The standout in the Benjamina ficus group is the Wiandi. It has naturally curvy growth habit that is a show stopper. You can easily style a gorgeous bonsai with this plant. It will grow fast and become a stunning bonsai tree in time… not even a long amount of time. Sadly, the one on Amazon is ridiculously priced and already styled by someone. Keep your eye out for this ficus variety. I stumbled upon these at a huge garden center and fell in love instantly.

Benjamina varieties – seeds

For those who are patient enough to grow the plant before you create the bonsai tree. These are wonderful choices… They will take a few years to become small trees, but you can give them all those cool bends while they are young and flexible.

Green Island Ficus

These have wonderful scale for bonsai trees. They are a hardy ficus plant that has rounded leaves and will easily grow little marble-like figs. A humidity tent will grow aerial roots or figs.

Two 4″ to 7″ plants.

This a pair of 7″ to 10″ plants.

Gensing or Elephant foot ficus

These are aptly named, the base has massive roots that are textured and colored like elephant legs above ground. The top is usually a mop of leaves. With time they will grow so well that you will be surprised at what they look like… and there is plenty to work with here. They love to grow aerial roots.

Green Mound Juniper

This is a soft needle pine bush that is very attractive. You don’t have to deal with sharp pine needles with this plant, which I find very appealing. It truly is a mound of foliage to work with. No matter what style of bonsai you want to create, the raw material is here and plentiful. The trunk style is very nice looking as well. It is a hardy bush.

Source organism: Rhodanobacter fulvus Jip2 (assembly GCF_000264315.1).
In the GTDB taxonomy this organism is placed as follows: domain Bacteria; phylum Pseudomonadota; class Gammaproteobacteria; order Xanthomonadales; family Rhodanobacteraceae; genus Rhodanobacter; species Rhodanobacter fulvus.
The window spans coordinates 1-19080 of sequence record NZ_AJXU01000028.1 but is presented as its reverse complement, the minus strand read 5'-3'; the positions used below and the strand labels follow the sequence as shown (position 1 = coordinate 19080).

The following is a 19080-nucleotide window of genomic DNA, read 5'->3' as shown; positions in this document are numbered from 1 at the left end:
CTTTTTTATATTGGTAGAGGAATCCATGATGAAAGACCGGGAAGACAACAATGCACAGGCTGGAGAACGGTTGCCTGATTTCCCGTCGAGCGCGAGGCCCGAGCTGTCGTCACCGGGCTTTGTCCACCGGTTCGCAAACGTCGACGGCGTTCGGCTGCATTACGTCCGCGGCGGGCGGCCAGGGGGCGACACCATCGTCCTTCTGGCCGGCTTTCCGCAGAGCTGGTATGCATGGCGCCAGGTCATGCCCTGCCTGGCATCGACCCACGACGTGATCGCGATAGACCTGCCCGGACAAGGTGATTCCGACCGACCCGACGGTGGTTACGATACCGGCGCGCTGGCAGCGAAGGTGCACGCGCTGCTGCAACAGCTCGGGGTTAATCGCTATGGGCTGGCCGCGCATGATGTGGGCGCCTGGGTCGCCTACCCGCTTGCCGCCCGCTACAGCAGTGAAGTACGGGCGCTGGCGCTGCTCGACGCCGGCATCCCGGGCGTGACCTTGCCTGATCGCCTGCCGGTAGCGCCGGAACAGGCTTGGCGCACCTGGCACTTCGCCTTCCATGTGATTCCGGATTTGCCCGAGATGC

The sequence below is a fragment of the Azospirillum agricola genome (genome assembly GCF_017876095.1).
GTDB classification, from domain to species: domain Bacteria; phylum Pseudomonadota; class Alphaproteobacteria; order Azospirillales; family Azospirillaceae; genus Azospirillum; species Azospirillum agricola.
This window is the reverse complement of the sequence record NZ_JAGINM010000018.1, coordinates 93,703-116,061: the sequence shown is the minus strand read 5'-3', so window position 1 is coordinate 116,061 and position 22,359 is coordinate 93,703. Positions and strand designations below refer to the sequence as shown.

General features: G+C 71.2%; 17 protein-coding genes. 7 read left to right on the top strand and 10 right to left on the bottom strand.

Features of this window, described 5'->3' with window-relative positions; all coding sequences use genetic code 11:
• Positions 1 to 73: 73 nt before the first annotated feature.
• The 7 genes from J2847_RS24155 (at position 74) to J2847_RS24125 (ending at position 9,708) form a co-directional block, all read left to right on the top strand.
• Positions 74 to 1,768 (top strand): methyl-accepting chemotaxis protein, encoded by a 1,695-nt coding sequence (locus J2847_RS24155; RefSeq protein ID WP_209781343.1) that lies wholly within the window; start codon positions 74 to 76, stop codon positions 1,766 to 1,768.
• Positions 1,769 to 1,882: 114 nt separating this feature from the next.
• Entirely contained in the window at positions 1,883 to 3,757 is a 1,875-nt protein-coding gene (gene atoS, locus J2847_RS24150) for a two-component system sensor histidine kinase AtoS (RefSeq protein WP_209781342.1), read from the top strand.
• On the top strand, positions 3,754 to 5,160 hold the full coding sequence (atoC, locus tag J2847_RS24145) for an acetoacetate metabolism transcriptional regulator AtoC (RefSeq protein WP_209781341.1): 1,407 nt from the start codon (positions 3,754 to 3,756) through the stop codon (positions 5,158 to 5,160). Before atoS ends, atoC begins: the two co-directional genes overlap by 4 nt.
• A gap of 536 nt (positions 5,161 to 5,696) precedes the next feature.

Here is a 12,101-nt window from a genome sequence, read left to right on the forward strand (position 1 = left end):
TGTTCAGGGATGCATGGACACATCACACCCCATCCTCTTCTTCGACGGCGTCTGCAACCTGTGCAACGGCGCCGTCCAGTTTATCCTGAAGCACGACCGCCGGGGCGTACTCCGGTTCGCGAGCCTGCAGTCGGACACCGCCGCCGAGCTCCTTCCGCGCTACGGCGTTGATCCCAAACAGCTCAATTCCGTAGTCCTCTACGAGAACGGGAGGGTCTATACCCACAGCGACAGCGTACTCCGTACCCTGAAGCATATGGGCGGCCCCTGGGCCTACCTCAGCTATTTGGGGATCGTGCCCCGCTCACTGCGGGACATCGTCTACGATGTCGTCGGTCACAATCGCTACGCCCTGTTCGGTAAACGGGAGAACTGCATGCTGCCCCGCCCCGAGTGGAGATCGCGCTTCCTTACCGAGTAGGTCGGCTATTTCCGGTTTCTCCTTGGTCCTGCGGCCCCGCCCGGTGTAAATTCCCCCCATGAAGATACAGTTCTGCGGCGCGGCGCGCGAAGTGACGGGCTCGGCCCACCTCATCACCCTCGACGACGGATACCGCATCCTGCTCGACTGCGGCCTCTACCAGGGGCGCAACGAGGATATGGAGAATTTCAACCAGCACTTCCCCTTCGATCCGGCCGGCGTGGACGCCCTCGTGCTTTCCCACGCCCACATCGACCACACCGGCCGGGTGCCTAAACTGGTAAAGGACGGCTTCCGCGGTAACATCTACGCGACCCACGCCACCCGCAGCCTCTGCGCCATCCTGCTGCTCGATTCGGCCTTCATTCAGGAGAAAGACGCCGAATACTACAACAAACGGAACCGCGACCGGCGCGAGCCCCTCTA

Hinoki Cypress

This is bonsai material that has a very unique wavy, flowing appearance to the foliage. It is easy to fall in love with this plant material. The picture below is a old, styled bonsai tree to show what I am talking about and the results you can achieve. Plant material here is a young 3 year old tree you can get to make into your own bonsai.

Hinoki Cypress bonsai tree
Hinoki Cypress bonsai tree

Here is my tutorial on how to make my favorite style bonsai tree – Informal Upright (Moyogi)

This is one of the most familiar bonsai styles… it is one that takes a lot of different processes to make. Once you make this style of tree, you have the skills to create any other style bonsai tree. You can learn advanced skills and do even more tailoring of your bonsai with time. This tree also is Root-Over-Rock, which can be done to most bonsai tree styles. Get a feel how this tree is created.
INFORMAL UPRIGHT BONSAI TREE CREATION YouTube video

Bonsai artist resources

What you need here is up to you! For instance, I would not get the tool called a root hook. Chop sticks from your favorite Chinese restaurant can be re-purposed for this tool. You don’t need to get a branch bender tool. This task can be done through wire-training, tie downs, and use of weights to get the bends where and how you need them. These bends will not be as sharp as what the branch bender tool can do, so it is up to you what is essential. Another consideration in this case is that as the tree gets older, it will harden and not be flexible to these bends.